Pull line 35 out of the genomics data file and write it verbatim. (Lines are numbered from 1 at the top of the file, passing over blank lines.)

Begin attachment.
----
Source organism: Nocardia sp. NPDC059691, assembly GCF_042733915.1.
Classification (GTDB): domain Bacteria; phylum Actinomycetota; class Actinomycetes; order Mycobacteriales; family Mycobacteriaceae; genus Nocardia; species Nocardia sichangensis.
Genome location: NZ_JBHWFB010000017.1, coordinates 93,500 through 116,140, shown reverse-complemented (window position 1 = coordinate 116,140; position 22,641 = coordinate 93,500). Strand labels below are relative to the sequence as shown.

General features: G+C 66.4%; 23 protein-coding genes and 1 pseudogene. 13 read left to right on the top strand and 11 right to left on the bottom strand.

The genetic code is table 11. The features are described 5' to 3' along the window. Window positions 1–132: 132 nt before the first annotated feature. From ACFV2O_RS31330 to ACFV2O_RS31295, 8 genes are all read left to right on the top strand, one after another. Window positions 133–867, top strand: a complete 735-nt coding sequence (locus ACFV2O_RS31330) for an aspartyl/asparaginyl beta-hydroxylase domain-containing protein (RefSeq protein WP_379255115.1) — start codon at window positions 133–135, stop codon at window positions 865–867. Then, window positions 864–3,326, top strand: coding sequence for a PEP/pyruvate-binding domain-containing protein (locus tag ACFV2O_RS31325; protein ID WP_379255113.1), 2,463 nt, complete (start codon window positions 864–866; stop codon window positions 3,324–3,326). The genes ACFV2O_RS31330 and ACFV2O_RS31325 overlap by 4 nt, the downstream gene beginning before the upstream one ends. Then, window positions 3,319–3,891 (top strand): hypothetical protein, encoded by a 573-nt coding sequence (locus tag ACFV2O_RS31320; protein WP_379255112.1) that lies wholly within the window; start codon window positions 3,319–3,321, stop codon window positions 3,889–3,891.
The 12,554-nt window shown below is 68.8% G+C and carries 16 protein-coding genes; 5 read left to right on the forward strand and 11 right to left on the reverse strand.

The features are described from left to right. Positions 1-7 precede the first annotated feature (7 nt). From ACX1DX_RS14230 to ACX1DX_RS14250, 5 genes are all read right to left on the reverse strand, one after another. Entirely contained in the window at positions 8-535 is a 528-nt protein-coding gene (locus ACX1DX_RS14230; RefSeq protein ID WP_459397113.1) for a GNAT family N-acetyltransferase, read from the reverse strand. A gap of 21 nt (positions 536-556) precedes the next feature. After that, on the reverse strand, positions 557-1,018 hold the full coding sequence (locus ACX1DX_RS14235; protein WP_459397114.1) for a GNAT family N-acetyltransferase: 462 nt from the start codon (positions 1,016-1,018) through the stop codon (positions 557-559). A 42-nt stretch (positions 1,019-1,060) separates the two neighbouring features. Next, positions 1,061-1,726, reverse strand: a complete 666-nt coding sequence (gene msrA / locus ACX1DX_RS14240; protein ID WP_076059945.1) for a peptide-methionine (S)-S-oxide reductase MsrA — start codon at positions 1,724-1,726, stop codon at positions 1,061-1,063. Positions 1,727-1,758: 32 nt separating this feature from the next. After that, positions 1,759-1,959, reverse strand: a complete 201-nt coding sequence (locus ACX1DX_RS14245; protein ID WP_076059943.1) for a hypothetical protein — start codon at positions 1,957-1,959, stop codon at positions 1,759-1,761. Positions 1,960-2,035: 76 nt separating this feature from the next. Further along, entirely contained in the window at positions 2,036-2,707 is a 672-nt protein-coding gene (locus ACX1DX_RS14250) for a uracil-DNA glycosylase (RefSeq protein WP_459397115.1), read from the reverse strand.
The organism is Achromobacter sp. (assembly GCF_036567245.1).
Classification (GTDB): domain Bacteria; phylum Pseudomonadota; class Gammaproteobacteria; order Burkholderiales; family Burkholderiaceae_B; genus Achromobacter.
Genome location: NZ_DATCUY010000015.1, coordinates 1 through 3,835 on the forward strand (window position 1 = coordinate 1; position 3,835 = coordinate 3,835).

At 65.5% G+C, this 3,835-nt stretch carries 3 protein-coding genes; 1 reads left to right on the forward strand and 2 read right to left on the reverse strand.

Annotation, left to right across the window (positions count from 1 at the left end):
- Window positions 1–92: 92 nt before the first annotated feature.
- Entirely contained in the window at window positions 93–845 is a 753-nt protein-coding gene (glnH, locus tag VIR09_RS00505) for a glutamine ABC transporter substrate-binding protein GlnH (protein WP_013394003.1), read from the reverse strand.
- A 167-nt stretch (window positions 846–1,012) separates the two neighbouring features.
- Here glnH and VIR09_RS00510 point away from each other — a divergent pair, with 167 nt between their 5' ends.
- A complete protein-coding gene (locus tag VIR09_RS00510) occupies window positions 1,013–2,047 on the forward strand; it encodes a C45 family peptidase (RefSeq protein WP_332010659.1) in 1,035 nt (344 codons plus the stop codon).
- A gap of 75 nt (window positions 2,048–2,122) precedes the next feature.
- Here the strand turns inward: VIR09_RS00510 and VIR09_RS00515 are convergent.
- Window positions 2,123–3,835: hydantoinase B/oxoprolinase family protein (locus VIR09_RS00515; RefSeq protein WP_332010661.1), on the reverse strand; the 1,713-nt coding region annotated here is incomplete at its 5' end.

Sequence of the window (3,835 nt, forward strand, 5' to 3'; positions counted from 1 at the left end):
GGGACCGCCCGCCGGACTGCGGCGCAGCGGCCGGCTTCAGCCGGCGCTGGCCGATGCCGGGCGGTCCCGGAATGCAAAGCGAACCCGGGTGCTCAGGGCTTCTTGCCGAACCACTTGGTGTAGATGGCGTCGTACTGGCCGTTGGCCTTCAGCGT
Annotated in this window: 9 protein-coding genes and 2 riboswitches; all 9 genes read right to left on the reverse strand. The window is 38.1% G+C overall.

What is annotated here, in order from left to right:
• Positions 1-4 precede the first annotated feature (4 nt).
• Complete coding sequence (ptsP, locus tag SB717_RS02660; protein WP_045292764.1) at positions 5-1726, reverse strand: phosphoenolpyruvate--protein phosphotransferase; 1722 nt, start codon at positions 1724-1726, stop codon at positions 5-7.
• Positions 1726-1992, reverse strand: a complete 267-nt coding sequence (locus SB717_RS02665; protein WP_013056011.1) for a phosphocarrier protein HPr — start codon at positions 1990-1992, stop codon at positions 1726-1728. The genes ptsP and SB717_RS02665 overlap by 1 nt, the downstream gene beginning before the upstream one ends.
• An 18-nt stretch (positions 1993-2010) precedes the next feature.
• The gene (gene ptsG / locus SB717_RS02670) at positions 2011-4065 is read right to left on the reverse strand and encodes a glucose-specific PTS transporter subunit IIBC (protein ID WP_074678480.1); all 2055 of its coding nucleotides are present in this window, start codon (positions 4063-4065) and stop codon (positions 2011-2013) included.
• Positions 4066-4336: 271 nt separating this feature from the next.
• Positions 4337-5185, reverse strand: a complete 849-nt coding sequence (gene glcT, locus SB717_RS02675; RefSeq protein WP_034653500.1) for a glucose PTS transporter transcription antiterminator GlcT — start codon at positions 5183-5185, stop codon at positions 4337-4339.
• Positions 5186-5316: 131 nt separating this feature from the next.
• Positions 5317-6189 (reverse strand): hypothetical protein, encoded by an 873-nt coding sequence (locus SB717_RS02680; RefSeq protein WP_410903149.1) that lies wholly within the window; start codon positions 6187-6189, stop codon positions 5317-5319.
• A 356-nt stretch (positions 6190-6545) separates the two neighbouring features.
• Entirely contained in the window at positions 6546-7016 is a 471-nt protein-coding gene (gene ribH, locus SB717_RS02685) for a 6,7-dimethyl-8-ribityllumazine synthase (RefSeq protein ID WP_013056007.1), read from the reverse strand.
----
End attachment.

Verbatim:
• Entirely contained in the window at positions 6546-7016 is a 471-nt protein-coding gene (gene ribH, locus SB717_RS02685) for a 6,7-dimethyl-8-ribityllumazine synthase (RefSeq protein ID WP_013056007.1), read from the reverse strand.